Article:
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Intensive Crit Care Nurs. 2000 Aug;16(4):209-20.

Expert critical care nurses' use of pulmonary artery pressure monitoring.

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Staff Development Unit, University of Canberra, ACT, Australia.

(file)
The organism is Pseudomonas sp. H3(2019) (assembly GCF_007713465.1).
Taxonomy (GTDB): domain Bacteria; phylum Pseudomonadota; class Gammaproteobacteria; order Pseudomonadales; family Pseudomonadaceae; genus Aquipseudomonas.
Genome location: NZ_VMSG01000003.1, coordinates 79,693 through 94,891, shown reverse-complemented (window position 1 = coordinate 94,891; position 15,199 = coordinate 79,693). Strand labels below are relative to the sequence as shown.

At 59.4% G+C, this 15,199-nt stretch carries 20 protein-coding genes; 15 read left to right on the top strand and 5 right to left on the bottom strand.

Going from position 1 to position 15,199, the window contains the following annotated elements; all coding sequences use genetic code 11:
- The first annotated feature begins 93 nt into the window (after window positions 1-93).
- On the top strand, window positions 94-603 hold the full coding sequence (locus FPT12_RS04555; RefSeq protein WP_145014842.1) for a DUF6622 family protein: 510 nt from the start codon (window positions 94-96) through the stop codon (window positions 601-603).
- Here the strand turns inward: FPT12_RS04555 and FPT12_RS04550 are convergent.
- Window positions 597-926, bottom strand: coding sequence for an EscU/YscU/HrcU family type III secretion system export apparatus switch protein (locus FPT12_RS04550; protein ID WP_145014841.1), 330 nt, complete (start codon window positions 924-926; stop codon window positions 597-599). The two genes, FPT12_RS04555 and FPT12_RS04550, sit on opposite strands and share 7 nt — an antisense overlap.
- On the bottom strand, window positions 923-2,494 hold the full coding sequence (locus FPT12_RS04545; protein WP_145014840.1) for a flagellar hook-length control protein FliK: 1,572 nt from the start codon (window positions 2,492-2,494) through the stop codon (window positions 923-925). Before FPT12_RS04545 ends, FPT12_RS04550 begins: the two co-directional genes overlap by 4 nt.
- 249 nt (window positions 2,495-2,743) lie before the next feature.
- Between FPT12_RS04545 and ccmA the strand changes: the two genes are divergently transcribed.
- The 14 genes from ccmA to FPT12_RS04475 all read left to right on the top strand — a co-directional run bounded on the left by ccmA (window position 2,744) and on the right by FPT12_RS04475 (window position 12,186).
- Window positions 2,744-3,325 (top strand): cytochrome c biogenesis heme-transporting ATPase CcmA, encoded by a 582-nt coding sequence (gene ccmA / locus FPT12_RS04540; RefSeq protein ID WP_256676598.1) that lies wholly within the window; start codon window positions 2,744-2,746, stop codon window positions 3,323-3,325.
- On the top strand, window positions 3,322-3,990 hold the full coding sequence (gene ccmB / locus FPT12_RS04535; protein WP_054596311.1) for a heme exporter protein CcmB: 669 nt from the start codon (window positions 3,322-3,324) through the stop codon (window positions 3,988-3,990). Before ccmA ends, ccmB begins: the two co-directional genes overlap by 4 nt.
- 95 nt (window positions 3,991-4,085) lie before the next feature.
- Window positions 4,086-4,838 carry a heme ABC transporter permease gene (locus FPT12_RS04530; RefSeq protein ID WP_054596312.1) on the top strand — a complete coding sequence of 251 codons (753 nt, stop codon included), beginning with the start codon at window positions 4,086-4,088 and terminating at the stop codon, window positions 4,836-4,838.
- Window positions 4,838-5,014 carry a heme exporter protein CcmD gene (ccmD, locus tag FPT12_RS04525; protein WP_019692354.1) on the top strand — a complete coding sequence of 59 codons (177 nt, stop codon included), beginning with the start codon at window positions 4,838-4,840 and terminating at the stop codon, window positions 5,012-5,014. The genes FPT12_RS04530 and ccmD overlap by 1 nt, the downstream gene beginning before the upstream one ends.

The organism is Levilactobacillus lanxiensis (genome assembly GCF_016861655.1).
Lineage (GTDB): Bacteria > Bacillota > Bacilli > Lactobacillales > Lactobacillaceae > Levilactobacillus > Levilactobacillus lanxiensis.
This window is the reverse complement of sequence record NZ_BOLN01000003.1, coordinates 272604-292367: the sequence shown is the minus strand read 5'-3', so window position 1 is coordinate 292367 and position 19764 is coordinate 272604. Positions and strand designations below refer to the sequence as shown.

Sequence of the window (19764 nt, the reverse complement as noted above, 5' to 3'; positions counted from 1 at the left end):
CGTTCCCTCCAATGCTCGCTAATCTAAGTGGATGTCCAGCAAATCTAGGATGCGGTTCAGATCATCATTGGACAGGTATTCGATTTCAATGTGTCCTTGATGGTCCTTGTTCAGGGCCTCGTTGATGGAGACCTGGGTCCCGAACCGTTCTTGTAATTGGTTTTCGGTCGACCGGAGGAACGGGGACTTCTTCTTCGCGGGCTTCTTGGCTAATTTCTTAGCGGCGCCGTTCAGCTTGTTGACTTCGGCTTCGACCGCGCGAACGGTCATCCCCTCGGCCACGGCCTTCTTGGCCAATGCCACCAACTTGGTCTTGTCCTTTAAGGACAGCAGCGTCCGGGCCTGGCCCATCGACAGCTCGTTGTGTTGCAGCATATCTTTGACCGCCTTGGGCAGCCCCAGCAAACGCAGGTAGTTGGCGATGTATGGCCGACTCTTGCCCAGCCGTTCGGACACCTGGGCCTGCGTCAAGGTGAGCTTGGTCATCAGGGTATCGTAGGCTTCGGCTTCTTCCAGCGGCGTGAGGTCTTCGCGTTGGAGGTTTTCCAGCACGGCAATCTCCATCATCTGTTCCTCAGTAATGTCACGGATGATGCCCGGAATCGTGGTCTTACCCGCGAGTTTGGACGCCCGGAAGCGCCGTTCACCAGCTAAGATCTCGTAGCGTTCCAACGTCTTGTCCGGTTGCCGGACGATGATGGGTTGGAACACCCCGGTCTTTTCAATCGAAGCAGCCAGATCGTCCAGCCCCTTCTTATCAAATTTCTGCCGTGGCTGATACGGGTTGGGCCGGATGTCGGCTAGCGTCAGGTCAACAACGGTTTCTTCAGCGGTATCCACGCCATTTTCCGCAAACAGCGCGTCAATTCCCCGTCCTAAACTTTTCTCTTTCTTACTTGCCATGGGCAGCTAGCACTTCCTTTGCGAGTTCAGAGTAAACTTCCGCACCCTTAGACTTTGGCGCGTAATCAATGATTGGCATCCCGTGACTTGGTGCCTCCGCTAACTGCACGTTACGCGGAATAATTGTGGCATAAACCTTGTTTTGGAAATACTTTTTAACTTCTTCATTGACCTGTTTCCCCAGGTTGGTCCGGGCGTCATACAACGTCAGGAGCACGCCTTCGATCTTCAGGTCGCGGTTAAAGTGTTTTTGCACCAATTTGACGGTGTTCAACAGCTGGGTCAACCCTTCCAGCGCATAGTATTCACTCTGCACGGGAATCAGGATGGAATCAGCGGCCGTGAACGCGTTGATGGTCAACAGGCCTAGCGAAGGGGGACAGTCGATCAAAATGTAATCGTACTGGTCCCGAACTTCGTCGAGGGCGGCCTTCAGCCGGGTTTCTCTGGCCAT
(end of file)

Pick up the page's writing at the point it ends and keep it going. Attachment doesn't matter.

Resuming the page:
Critical care nurses make numerous complex decisions during their day-to-day practice. General themes in previous decision-making studies have included the influence of knowledge and previous experience, the increasing complexity of decisions made and the change in decision-making processes used as the nurse progresses from a novice to an expert practitioner. This paper reports one component of a study which used a concept attainment framework to determine what data were used by eight expert critical care nurses in relation to haemodynamic monitoring. Results indicated that pulmonary artery pressure monitoring was used to attain the concepts of preload, cardiac output and blood pressure. In addition, participants used few clinical assessment attributes, but collected a large number of attributes which they arranged around three to five central concepts and took a broad view of haemodynamic assessment. One participant did not display many of the decision-making features normally associated with an expert practitioner. In conclusion, expert critical care nurses process an immense amount of data in a short space of time. However, they may not use all available data. Evidence suggests not all nurses who practise in the field for a lengthy period reach the level of an expert.

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